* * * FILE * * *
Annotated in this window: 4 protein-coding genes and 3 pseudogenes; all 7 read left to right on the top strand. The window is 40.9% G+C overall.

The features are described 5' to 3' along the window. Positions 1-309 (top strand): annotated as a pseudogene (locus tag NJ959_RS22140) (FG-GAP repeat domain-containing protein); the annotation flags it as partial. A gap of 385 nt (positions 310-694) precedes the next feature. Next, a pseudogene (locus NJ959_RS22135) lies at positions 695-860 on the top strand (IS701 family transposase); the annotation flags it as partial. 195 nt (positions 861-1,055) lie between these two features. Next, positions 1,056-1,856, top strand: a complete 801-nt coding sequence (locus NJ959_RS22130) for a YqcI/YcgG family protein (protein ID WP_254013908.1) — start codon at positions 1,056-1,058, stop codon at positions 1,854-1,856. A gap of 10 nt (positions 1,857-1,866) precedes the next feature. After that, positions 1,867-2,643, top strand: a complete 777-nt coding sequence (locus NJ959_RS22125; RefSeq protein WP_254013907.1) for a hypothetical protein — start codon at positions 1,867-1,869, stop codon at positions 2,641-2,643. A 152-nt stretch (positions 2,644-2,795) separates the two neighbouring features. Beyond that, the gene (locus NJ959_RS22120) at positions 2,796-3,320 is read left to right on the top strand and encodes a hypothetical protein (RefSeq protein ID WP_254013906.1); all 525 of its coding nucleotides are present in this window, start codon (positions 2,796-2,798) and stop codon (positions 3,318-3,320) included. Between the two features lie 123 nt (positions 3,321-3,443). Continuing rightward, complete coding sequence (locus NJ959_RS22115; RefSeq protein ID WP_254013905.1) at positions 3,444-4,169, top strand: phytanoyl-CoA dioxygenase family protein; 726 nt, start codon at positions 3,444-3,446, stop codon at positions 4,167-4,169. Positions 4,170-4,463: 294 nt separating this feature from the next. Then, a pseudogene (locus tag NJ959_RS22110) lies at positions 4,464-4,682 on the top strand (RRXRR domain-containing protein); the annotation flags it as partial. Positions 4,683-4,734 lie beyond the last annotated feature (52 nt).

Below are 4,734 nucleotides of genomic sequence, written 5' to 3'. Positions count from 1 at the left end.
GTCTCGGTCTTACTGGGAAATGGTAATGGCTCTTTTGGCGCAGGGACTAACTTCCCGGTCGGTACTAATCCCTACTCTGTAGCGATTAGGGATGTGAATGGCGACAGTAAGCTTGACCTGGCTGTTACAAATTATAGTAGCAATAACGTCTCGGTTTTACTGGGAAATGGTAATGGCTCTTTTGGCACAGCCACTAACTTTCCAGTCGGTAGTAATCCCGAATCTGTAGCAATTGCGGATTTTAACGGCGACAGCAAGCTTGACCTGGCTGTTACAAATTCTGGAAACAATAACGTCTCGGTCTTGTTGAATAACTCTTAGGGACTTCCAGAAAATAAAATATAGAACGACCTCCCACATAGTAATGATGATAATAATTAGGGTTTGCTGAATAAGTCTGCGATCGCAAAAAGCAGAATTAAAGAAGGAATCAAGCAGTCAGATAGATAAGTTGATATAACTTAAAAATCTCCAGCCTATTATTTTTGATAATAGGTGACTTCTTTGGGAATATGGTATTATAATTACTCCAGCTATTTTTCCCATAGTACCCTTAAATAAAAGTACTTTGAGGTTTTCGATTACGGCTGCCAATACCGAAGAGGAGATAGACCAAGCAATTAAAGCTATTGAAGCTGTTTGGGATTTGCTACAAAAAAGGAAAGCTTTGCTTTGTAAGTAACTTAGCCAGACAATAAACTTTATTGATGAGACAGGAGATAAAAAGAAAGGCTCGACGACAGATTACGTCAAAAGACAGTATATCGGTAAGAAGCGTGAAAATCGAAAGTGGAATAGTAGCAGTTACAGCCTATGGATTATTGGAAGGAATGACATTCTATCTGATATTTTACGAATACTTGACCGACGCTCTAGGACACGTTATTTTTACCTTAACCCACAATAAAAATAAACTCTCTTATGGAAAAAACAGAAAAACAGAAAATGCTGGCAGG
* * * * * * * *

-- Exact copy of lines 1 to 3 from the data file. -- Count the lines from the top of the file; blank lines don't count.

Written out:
Annotated in this window: 4 protein-coding genes and 3 pseudogenes; all 7 read left to right on the top strand. The window is 40.9% G+C overall.

The features are described 5' to 3' along the window. Positions 1-309 (top strand): annotated as a pseudogene (locus tag NJ959_RS22140) (FG-GAP repeat domain-containing protein); the annotation flags it as partial. A gap of 385 nt (positions 310-694) precedes the next feature. Next, a pseudogene (locus NJ959_RS22135) lies at positions 695-860 on the top strand (IS701 family transposase); the annotation flags it as partial. 195 nt (positions 861-1,055) lie between these two features. Next, positions 1,056-1,856, top strand: a complete 801-nt coding sequence (locus NJ959_RS22130) for a YqcI/YcgG family protein (protein ID WP_254013908.1) — start codon at positions 1,056-1,058, stop codon at positions 1,854-1,856. A gap of 10 nt (positions 1,857-1,866) precedes the next feature. After that, positions 1,867-2,643, top strand: a complete 777-nt coding sequence (locus NJ959_RS22125; RefSeq protein WP_254013907.1) for a hypothetical protein — start codon at positions 1,867-1,869, stop codon at positions 2,641-2,643. A 152-nt stretch (positions 2,644-2,795) separates the two neighbouring features. Beyond that, the gene (locus NJ959_RS22120) at positions 2,796-3,320 is read left to right on the top strand and encodes a hypothetical protein (RefSeq protein ID WP_254013906.1); all 525 of its coding nucleotides are present in this window, start codon (positions 2,796-2,798) and stop codon (positions 3,318-3,320) included. Between the two features lie 123 nt (positions 3,321-3,443). Continuing rightward, complete coding sequence (locus NJ959_RS22115; RefSeq protein ID WP_254013905.1) at positions 3,444-4,169, top strand: phytanoyl-CoA dioxygenase family protein; 726 nt, start codon at positions 3,444-3,446, stop codon at positions 4,167-4,169. Positions 4,170-4,463: 294 nt separating this feature from the next. Then, a pseudogene (locus tag NJ959_RS22110) lies at positions 4,464-4,682 on the top strand (RRXRR domain-containing protein); the annotation flags it as partial. Positions 4,683-4,734 lie beyond the last annotated feature (52 nt).

Below are 4,734 nucleotides of genomic sequence, written 5' to 3'. Positions count from 1 at the left end.